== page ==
In the wake of Roe’s overturning, these fears have become more pressing. Stores can already collect and track the timings and frequency a customer visits a store, pattern and behavioural analysis (such as their reaction to pricing) and their connections with other shoppers (such as friends, family and anyone else with them). Similar tracking could make accessing abortions more dangerous, with the potential for digital surveillance to be used against individuals travelling to clinics and seeking abortions, or family members and friends assisting them to do so. 

Last year, Arkansas passed the Every Mum Matters Bill requiring women considering an abortion to call a state hotline outlining alternatives to abortion. The hotlines are stationed at crisis pregnancy centres, many of which are Christian organisations that operate under the guise of an abortion clinics to counsel women against undertaking the procedure.

Abortion activists fear these forms of surveillance may be another method used to identify and track pregnant women, as evidence of accessing these centres isn’t subject to the privacy protections of HIPAA. Further, patients medical records, including information collected on their sexual and reproductive history, can be turned over to law enforcement to prosecute abortion providers or pregnant people themselves. This has led to activists urging those seeking abortions to turn off their location services, leave their smartwatches and phones at home, and be stringent on any period-tracking apps they use. Programs like CCleanercan offer such protection, erasing privacy-violating cookies and internet history from personal devices. These measures may seem draconian, yet these actions are becoming necessary to protect people from prosecution.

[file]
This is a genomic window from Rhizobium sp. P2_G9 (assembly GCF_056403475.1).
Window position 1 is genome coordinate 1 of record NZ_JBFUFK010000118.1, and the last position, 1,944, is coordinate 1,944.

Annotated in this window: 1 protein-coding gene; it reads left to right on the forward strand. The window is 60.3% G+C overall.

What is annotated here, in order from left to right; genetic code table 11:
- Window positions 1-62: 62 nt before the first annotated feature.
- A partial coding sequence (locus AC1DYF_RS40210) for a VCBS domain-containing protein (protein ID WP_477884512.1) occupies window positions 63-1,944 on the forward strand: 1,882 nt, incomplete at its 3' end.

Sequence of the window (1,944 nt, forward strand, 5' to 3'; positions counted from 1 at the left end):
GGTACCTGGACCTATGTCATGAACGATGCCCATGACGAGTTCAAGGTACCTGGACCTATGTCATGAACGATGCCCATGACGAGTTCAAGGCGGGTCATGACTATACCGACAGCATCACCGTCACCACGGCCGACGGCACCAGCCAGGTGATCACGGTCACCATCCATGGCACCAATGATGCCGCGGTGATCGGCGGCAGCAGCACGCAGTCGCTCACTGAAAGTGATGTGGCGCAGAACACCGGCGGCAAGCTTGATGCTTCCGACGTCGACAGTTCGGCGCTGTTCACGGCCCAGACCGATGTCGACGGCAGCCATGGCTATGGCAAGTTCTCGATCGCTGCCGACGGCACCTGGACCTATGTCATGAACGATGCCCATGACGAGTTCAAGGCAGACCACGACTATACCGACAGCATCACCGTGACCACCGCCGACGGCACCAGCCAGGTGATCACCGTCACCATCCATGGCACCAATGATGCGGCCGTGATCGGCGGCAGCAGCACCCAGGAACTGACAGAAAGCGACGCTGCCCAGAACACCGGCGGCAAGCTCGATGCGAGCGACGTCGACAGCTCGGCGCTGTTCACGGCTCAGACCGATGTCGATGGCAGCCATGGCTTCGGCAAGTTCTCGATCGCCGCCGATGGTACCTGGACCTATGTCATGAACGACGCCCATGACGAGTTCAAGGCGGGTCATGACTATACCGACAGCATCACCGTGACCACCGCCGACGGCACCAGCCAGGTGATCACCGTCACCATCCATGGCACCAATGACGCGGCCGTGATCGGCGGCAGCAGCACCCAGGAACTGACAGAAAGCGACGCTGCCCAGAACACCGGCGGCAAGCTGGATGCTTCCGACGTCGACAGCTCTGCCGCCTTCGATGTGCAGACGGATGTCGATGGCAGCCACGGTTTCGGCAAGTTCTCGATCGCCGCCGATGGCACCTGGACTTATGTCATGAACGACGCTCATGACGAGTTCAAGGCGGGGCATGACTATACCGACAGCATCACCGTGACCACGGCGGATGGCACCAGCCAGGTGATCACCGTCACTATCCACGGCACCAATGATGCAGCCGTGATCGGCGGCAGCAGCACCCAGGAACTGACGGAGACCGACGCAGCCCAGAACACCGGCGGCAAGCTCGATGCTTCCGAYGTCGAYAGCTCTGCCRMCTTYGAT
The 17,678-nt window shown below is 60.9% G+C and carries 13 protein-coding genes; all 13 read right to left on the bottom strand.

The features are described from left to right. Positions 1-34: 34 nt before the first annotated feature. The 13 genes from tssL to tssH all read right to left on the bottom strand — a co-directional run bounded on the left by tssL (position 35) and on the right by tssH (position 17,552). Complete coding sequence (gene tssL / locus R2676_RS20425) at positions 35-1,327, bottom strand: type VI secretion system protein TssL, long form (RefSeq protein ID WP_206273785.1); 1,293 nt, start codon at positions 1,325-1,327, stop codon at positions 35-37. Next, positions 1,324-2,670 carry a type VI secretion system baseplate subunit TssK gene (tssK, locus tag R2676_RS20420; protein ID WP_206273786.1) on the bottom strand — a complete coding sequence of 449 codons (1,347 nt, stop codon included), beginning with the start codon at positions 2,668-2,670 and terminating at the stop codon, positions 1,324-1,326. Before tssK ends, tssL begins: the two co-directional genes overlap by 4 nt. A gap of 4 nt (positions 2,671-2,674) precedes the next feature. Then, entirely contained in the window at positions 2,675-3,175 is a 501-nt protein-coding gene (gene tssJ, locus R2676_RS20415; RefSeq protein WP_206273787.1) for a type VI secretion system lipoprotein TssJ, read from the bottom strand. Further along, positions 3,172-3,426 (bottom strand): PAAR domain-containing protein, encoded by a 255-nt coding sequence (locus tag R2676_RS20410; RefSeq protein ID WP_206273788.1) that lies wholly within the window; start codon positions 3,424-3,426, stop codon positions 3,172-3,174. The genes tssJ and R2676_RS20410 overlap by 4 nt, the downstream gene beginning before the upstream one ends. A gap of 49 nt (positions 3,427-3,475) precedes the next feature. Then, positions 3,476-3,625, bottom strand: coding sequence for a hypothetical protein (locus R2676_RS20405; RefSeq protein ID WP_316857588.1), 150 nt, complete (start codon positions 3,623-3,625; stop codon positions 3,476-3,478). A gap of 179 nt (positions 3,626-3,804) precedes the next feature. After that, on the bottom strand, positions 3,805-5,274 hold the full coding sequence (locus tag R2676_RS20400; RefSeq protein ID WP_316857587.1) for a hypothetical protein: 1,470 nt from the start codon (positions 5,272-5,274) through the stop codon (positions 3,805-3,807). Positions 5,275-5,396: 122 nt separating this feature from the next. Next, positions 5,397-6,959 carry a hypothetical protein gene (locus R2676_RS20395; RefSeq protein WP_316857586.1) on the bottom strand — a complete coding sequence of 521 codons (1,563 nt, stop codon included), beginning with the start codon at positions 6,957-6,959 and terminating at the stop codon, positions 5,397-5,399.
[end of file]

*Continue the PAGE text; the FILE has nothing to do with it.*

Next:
The conservative conception of fetal personhood – where an embryo or fetus is considered living from the moment of conception – forms the basis for the pro-life movement and its move to criminalise abortion. These laws hold that a foetus is ethically and legally equivalent to a human, and consequently that its right to life is worth more than a woman’s right to control her body. 

Protecting privacy and personal data has never been more vital in the post-Roe era. In Australia abortion has been largely decriminalised, but a growing conservative right have been emboldened to push the United States decision here. The Australian Christian Lobby responded to Roe v. Wade by declaring the ruling a “tremendous victory in the fight to protect unborn lives!” 

“Trigger ban” laws in place in thirteen states meant abortion was automatically criminalised after the ruling, while other conservative states, including South Carolina, are now considering  even greater restrictions post-Roe including abortion bans at fertilisation, limits on out-of-state abortions and shutting down access to abortion pills.

And even while abortion is legal in Australia, it can be prohibitely expensive and difficult to access. Abortions are largely performed in private clinics rather than in the public system. The median out-of-pocket expense for medical abortion is $560 and there is an inadequate amount of medical abortion practitioners in Australia. The cost may also be more expensive if the gestation period is over the 12 week period and is dependent on whether the abortion is done medically or surgically. According to data from MS Health, as of December 2021 there were 3,059 prescribers of medical abortion in Australia while there were 31,620 registered GPs

We must be forthright about protecting reproductive rights, fighting against the violation of privacy, and defending individuals’ agency over their bodies.